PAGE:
Appendix VI – Interview with Colin Edmonds
Co-author of the Grandreams Annuals.
1979 was a watershed year for the three biggest fictional characters in the Stratemeyer Syndicate's portfolio: the Hardy brothers and Nancy Drew. In addition to the landmark court case that saw a battle in court between Grosset & Dunlap and the Syndicate, a new TV serial hit the air, starring Parker Stevenson and Shaun Cassidy as Frank and Joe Hardy, and Pamela Sue Martin as Nancy Drew. The new show had its UK debut on Saturday March 3rd, 1979, on BBC 1.
That same year, an annual was published on the back of the successful US adaptation of the Hardy Boys and Nancy Drew Mystery stories. They were issued by Grandreams, Ltd (based at Jadwin House in Kentish Town Road, London), who did the popular range of Christmas Gift Books and Annuals based on popular television shows.
The first annual evidently proved to be a hit with the young audience, a second volume was issued the following year, even before the second series (or season) of the show was aired in the UK.
While the authors of this website found it easy enough to identify the illustrators for both annuals (Vicente Torregrosa and David Lloyd), the question of who penned the stories in these annuals remained open. The usage of the word 'torch' in lieu of 'flashlight' could mean a British author (or authors). But perhaps the text had been anglicized ahead of publication to make it more relatable to the target audience. Who could say?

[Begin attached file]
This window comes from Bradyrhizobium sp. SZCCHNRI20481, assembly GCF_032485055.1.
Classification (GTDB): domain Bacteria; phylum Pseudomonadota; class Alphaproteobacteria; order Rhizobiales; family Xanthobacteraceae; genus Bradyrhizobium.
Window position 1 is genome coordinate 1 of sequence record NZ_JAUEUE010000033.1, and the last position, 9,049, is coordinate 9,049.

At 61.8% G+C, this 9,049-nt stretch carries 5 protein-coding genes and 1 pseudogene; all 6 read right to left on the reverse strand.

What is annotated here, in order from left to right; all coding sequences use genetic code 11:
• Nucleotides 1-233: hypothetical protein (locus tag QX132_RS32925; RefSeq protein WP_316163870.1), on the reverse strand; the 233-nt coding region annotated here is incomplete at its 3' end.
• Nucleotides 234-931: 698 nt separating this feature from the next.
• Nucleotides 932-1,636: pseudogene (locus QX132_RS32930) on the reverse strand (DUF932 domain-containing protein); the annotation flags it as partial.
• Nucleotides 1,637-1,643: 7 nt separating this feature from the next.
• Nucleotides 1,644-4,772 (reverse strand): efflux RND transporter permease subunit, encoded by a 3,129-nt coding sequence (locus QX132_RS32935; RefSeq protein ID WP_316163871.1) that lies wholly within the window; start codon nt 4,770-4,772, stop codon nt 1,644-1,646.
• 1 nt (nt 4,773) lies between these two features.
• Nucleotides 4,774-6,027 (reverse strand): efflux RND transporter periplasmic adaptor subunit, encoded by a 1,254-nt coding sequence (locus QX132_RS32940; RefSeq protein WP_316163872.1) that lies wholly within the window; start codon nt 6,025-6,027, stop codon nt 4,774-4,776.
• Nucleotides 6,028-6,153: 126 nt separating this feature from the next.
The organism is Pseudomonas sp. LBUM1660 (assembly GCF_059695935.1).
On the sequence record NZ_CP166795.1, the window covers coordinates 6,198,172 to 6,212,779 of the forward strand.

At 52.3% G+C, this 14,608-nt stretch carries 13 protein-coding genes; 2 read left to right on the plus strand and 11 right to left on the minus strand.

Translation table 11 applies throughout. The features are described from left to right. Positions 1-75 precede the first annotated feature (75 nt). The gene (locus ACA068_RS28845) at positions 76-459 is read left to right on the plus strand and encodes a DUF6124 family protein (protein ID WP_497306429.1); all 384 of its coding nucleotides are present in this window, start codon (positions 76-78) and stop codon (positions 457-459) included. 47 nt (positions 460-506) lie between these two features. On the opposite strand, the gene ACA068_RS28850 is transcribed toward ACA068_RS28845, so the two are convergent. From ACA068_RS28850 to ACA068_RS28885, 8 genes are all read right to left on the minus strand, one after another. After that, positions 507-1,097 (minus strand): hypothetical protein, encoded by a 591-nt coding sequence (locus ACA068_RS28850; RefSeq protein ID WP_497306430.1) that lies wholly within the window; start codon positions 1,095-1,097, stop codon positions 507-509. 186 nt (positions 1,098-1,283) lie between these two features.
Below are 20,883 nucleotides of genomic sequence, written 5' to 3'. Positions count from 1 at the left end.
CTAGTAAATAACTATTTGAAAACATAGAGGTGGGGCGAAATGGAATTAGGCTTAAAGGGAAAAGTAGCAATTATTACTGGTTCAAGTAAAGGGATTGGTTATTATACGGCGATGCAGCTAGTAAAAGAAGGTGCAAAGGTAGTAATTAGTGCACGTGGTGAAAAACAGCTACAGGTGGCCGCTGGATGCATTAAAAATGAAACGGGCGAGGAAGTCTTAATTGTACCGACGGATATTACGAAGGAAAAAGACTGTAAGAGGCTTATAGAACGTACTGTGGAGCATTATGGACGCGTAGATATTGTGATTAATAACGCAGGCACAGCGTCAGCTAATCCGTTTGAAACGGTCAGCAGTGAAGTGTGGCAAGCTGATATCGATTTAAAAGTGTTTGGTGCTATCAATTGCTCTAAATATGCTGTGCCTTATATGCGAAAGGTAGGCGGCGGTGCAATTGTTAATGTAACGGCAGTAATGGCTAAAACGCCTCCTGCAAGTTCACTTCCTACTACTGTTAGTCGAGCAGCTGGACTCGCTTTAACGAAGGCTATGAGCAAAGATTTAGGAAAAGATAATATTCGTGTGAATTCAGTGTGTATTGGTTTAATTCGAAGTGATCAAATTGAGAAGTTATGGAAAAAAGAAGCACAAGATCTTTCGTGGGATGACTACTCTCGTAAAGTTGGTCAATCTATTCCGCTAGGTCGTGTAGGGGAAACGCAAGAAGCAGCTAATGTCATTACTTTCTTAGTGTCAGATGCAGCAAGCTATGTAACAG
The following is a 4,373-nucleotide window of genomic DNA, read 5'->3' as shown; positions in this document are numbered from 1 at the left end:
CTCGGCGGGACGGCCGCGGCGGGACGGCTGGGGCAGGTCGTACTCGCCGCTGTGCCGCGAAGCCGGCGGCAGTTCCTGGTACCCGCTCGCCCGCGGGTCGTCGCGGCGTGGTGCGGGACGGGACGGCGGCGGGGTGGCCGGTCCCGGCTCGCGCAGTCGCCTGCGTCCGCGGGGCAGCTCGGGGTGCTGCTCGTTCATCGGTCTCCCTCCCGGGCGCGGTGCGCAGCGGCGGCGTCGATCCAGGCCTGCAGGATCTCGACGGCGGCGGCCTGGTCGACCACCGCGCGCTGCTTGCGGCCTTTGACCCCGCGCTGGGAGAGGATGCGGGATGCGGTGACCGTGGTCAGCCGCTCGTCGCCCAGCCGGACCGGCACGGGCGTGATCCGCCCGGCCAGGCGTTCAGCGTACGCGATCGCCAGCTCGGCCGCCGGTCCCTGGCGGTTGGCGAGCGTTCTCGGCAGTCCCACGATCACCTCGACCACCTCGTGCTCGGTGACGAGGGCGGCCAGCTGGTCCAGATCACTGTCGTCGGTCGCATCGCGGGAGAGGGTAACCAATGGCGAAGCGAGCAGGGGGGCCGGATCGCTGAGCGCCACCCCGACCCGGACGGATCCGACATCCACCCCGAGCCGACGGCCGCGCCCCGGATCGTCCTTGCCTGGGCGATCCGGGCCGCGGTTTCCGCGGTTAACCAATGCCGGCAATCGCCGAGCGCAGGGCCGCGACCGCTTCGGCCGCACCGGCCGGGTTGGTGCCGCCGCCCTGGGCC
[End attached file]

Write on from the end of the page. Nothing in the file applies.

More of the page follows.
The issue was seemingly resolved, at least in part, by a bibliography on David Lloyd's website, which intimated the author of the 1980 Hardy Boys / Nancy Drew annual was in fact the legendary Steve Moore. Thinking this was about as unimpeachable source as we were likely to find, we updated this website to reflect our discovery. Steve Moore had ghost-written the Hardy Boys, and that was that!
However, research seldom coughs up results that are totally, 100% inarguable, for at the end of 2019, the authors of this website were most fortunate to receive an email from one Colin Edmonds, who along with writing partner David Angus, were the real scribes behind the stories in both of these Grandreams annuals! Colin graciously helped us to set the record straight and bravely submit himself to a barrage of questions about the process of producing these books.